The boats were lining up to land in Lampedusa over the past few days. Around 4,600 people from Tunisia, mostly young men, have completed the journey to the tiny Italian island since Friday, with 600 arriving Sunday, the BBC reports.
The Italian government has declared a state of humanitarian emergency and reopened a former migrant holding center on Lampedusa but the camp is overflowing.
Italy says it wants more help from the European Union and Tunisia to stem the crisis. The BBC reports that Tunisia has denied a request by Rome to allow Italian police to be deployed to the North African country, where last month's uprising forced long-time President, Zine al-Abidine Ben Ali, to quit.
Italian Foreign Minister Franco Frattini was to arrive in Tunisia this week for talks with authorities. In a telephone conversation with Catherine Ashton, the European Union's foreign policy chief, Frattini called for the EU border agency Frontex to help control the influx of migrants, Italy's La Repubblica newspaper reports.
Frontex has previously patrolled the Mediterranean waters to stop illegal migrants from reaching Spain and Italy.
The border agency is "following the situation in Italy very closely and two staff members have gone to Italy over the weekend," a Frontex spokeswoman told the BBC. "We've run many joint operations in Italy in the past. The procedure depends on what type of request we have."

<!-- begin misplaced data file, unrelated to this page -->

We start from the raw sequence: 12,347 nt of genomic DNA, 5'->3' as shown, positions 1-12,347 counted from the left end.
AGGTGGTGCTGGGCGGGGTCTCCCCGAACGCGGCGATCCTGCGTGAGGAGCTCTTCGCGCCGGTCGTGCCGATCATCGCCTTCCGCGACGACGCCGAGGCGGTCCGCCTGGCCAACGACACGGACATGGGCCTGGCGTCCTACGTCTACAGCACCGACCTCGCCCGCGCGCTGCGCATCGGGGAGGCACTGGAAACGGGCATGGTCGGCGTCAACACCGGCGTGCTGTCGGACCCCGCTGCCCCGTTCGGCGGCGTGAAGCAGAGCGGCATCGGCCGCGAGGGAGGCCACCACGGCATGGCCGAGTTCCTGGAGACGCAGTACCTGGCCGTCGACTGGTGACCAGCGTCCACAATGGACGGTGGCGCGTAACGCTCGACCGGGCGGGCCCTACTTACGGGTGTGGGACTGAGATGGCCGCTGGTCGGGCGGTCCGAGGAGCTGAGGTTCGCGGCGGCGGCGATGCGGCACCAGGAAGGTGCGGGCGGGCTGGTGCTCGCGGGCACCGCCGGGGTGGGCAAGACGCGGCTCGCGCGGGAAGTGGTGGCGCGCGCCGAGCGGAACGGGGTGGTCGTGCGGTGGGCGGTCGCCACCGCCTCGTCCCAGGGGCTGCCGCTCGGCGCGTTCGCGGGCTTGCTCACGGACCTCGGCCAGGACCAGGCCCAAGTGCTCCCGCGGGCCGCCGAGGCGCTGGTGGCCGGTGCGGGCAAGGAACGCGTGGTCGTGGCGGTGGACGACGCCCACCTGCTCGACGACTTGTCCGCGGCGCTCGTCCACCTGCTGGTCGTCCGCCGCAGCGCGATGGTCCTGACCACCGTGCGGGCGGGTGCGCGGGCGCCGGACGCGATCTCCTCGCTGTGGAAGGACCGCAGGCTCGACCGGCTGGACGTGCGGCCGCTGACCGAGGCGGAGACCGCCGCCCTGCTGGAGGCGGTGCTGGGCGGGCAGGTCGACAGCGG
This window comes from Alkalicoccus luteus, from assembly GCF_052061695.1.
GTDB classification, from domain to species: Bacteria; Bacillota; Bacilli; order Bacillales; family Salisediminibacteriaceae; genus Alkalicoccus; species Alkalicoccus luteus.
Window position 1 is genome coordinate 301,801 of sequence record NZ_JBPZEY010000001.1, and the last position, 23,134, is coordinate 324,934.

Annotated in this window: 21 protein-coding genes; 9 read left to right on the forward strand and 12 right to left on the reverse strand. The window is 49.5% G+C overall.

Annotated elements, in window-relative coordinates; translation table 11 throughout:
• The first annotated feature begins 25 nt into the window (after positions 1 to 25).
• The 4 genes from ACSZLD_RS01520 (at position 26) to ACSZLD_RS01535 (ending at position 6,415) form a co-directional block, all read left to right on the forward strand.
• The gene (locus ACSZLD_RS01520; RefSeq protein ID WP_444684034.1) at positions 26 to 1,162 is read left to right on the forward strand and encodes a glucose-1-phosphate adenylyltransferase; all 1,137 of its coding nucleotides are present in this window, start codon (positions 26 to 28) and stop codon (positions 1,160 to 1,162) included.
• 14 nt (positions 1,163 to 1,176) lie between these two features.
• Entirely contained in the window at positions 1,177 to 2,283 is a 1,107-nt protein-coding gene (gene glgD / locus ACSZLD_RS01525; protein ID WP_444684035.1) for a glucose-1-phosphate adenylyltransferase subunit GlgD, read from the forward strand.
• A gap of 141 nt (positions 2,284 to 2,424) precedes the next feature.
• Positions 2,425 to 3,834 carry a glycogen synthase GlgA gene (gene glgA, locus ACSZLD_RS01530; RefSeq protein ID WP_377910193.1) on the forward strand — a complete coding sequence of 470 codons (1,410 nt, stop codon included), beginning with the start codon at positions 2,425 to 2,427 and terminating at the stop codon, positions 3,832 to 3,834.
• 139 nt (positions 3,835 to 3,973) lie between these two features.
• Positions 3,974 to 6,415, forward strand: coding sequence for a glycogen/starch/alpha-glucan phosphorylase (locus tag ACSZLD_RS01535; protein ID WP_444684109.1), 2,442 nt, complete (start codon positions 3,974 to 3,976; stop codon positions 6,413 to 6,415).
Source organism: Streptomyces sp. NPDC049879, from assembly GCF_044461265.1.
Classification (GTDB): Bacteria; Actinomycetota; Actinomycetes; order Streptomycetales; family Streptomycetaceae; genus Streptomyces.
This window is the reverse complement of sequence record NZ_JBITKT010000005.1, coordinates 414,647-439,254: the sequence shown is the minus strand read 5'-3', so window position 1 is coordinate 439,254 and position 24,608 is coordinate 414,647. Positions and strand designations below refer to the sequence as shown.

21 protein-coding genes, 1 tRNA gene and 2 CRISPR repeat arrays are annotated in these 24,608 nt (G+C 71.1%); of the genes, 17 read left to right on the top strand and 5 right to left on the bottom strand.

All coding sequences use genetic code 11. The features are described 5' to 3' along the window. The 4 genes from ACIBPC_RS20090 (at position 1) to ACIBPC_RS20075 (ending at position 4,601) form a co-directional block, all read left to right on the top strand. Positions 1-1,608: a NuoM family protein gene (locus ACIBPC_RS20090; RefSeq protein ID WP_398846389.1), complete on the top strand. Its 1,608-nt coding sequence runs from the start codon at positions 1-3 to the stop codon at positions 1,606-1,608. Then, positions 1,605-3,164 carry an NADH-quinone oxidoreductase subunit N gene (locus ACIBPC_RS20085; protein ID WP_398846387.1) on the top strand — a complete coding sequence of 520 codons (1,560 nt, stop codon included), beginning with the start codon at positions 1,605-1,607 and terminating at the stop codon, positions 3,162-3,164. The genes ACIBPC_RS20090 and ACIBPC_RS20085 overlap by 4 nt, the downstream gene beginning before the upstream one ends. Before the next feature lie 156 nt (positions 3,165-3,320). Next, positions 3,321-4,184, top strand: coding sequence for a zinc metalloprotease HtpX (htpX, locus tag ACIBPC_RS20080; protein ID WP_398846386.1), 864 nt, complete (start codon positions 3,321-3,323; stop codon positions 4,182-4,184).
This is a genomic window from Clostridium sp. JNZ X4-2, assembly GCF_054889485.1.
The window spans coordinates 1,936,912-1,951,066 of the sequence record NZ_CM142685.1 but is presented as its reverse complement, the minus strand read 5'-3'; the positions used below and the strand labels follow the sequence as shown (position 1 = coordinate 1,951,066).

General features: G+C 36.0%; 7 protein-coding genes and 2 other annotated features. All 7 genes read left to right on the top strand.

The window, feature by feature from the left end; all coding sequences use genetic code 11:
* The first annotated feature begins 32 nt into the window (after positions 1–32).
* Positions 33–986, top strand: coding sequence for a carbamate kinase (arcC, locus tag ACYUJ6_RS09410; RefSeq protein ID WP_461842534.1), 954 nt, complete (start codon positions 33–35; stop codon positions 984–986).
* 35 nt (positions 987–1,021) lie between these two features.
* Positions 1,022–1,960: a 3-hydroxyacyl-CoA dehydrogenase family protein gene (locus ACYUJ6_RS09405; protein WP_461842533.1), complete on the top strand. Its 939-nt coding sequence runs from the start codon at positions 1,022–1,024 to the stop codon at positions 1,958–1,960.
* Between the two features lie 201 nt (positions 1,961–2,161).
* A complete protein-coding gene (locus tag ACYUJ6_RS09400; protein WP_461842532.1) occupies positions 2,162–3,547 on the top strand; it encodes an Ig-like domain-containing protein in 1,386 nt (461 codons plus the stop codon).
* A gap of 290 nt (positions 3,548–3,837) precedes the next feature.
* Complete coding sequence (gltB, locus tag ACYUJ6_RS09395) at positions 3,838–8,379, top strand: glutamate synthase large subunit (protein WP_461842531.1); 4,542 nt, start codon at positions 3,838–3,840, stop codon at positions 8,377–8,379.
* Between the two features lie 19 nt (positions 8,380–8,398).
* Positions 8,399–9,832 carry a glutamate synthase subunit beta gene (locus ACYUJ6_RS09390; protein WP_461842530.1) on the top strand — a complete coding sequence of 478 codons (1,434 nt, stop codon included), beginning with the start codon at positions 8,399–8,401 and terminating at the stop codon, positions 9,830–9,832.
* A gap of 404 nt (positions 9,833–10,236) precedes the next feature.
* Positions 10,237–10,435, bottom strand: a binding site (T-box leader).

A Frontex mission, however, would take weeks until it's up and running.
And even if the influx of more migrants can be stopped, there remains the question what to do with those who are already in Italy. Authorities fear that former prison inmates who fled during the unrest in the country are among real refugees looking for asylum.
A spokeswoman for the International Organization of Migration, Simona Moscarelli, said Italy should evacuate the migrants to the Italian mainland.
"It's quite a critical situation. That's why we are asking the government to organize as many trips, as many flights as possible," she told the BBC.
Others have called on other EU members to take up migrants to help Italy out. Once in the EU, some of the migrants from Tunisia might try to reach French-speaking countries where their chances for employment could be higher.
Italy, which has in the past been criticized for its handling of immigration issues, could send migrants without a job offer back to Africa.